With the same definitions for
f(x)
g(x)
\begin{align} f(x)g(x)&=
infty  
\left(\sum  
n=0 
a_{n}
infty  
(xc)  
n=0 
b_{n}(xc)^{n\right)}\\ &=
infty  
\sum  
i=0 
infty  
\sum  
j=0 
a_{i}b_{j}(xc)^{i+j}\\ &=
infty  
\sum  
n=0 
n  
\left(\sum  
i=0 
a_{i}b_{ni}\right)(xc)^{n. \end{align}}
The sequence $m\_n\; =\; \backslash sum\_^n\; a\_i\; b\_$ is known as the convolution of the sequences
a_{n}
For division, if one defines the sequence
d_{n}
f(x)  
g(x) 
=
 

=
infty  
\sum  
n=0 
d_{n}(xc)^{n}
then
f(x)=
infty  
\left(\sum  
n=0 
b_{n}(x
infty  
c)  
n=0 
d_{n}(xc)^{n\right)}
and one can solve recursively for the terms
d_{n}
Solving the corresponding equations yields the formulae based on determinants of certain matrices of the coefficients of
f(x)
g(x)
d  

d  

\begin{vmatrix} a_{n}&b_{1}&b_{2}& … &b_{n}\\ a_{n1}&b_{0}&b_{1}& … &b_{n1}\\ a_{n2}&0&b_{0}& … &b_{n2}\\ \vdots&\vdots&\vdots&\ddots&\vdots\\ a_{0}&0&0& … &b_{0\end{vmatrix}}
Once a function
f(x)
\begin{align} f'(x)&=
infty  
\sum  
n=1 
a_{n}n(xc)^{n1}=
infty  
\sum  
n=0 
a_{n+1}(n+1)(xc)^{n,}\\ \intf(x)dx&=
infty  
\sum  
n=0 
a_{n}(xc)^{n+1}  
n+1 
+k=
infty  
\sum  
n=1 
a_{n1}(xc)^{n}  
n 
+k. \end{align}
Both of these series have the same radius of convergence as the original one.
See main article: Analytic function. A function f defined on some open subset U of R or C is called analytic if it is locally given by a convergent power series. This means that every a ∈ U has an open neighborhood V ⊆ U, such that there exists a power series with center a that converges to f(x) for every x ∈ V.
Every power series with a positive radius of convergence is analytic on the interior of its region of convergence. All holomorphic functions are complexanalytic. Sums and products of analytic functions are analytic, as are quotients as long as the denominator is nonzero.
If a function is analytic, then it is infinitely differentiable, but in the real case the converse is not generally true. For an analytic function, the coefficients a_{n} can be computed as
a_{n}=
f^{\left(}\left(c\right)  
n! 
where
f^{(n)}(c)
f^{(0)}(c)=f(c)
The global form of an analytic function is completely determined by its local behavior in the following sense: if f and g are two analytic functions defined on the same connected open set U, and if there exists an element c∈U such that f(c) = g(c) for all n ≥ 0, then f(x) = g(x) for all x ∈ U.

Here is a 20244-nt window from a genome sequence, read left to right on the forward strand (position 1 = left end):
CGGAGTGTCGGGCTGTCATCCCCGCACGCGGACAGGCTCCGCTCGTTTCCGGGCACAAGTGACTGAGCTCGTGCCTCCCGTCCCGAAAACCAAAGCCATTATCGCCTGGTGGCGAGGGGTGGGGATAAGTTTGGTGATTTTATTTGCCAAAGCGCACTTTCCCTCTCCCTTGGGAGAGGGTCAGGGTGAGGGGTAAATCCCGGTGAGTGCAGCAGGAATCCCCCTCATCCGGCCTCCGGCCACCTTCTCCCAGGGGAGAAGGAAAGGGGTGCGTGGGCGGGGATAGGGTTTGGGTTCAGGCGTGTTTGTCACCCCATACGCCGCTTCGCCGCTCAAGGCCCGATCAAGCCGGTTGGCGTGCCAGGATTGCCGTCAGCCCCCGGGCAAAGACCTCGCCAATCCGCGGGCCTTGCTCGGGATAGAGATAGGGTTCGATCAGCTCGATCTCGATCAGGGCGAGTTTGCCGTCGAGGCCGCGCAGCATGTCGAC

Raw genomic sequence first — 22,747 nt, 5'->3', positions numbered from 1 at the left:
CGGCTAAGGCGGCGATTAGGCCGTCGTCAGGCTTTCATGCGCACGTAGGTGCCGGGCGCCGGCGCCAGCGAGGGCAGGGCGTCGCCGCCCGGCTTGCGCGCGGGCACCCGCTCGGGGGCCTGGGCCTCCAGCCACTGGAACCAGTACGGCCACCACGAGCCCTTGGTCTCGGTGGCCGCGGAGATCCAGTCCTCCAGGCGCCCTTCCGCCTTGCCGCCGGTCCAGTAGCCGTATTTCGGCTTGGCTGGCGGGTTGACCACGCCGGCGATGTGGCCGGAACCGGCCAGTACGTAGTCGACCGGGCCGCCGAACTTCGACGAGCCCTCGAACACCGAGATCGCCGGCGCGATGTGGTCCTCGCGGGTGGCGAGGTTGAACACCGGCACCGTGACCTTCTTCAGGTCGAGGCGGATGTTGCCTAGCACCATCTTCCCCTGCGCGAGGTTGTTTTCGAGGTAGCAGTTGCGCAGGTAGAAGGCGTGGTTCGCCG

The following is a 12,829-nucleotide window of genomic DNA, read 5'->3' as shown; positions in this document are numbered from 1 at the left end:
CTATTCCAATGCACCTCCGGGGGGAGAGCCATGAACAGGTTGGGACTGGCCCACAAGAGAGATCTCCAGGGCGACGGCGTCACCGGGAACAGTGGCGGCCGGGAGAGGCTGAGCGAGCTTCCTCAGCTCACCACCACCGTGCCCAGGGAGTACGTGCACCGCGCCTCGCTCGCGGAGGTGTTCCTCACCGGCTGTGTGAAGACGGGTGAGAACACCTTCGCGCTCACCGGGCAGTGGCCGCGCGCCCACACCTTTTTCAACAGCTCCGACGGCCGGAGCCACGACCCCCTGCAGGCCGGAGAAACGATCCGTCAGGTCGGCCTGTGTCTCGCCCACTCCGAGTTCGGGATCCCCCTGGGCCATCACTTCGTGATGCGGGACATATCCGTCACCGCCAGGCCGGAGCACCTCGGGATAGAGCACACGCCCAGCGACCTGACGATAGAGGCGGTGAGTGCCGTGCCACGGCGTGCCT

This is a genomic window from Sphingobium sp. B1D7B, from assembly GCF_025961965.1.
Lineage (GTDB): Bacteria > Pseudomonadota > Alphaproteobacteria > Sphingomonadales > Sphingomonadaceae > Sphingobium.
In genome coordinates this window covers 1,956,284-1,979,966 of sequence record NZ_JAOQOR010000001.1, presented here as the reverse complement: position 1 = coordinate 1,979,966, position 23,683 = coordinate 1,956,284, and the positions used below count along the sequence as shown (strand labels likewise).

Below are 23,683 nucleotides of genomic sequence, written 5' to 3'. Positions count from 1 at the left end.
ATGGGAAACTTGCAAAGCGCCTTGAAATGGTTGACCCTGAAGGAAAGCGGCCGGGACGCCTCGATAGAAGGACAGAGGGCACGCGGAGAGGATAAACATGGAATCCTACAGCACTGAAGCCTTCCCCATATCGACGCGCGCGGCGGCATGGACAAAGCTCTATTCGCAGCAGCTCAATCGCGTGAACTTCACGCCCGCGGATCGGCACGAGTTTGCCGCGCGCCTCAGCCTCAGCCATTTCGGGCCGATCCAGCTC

If a power series with radius of convergence r is given, one can consider analytic continuations of the series, i.e. analytic functions f which are defined on larger sets than and agree with the given power series on this set. The number r is maximal in the following sense: there always exists a complex number x with x − c = r such that no analytic continuation of the series can be defined at x.
The power series expansion of the inverse function of an analytic function can be determined using the Lagrange inversion theorem.
The sum of a power series with a positive radius of convergence is an analytic function at every point in the interior of the disc of convergence. However, different behavior can occur at points on the boundary of that disc. For example:
1
z=1
z<1
z=1
1
z=1
z=1
1
z=1
1
z=1
See main article: Formal power series. In abstract algebra, one attempts to capture the essence of power series without being restricted to the fields of real and complex numbers, and without the need to talk about convergence. This leads to the concept of formal power series, a concept of great utility in algebraic combinatorics.
An extension of the theory is necessary for the purposes of multivariable calculus. A power series is here defined to be an infinite series of the form
f(x_{1,}...,x_{n)}=
infty  
\sum  
j_{1,}...,j_{n}=0 
a  
j_{1,}...,j_{n} 
n  
\prod  
k=1 
(x_{k}
j_{k}  
c  
k) 
,
where j = (j_{1}, …, j_{n}) is a vector of natural numbers, the coefficients a_{(j1}, …, j_{n}) are usually real or complex numbers, and the center c = (c_{1}, …, c_{n}) and argument x = (x_{1}, …, x_{n}) are usually real or complex vectors. The symbol
\Pi
f(x)=
\sum  
\alpha\inN^{n} 
a_{\alpha}(xc)^{\alpha.}
where
N
N^{n}
The theory of such series is trickier than for singlevariable series, with more complicated regions of convergence. For instance, the power series $\backslash sum\_^\backslash infty\; x\_1^n\; x\_2^n$ is absolutely convergent in the set
\{(x_{1,}x_{2):}x_{1}x_{2}<1\}
(logx_{1,}logx_{2)}
(x_{1,}x_{2)}
Let α be a multiindex for a power series f(x_{1}, x_{2}, …, x_{n}). The order of the power series f is defined to be the least value
r
r=\alpha=\alpha_{1+\alpha}_{2+ … +\alpha}_{n}
infty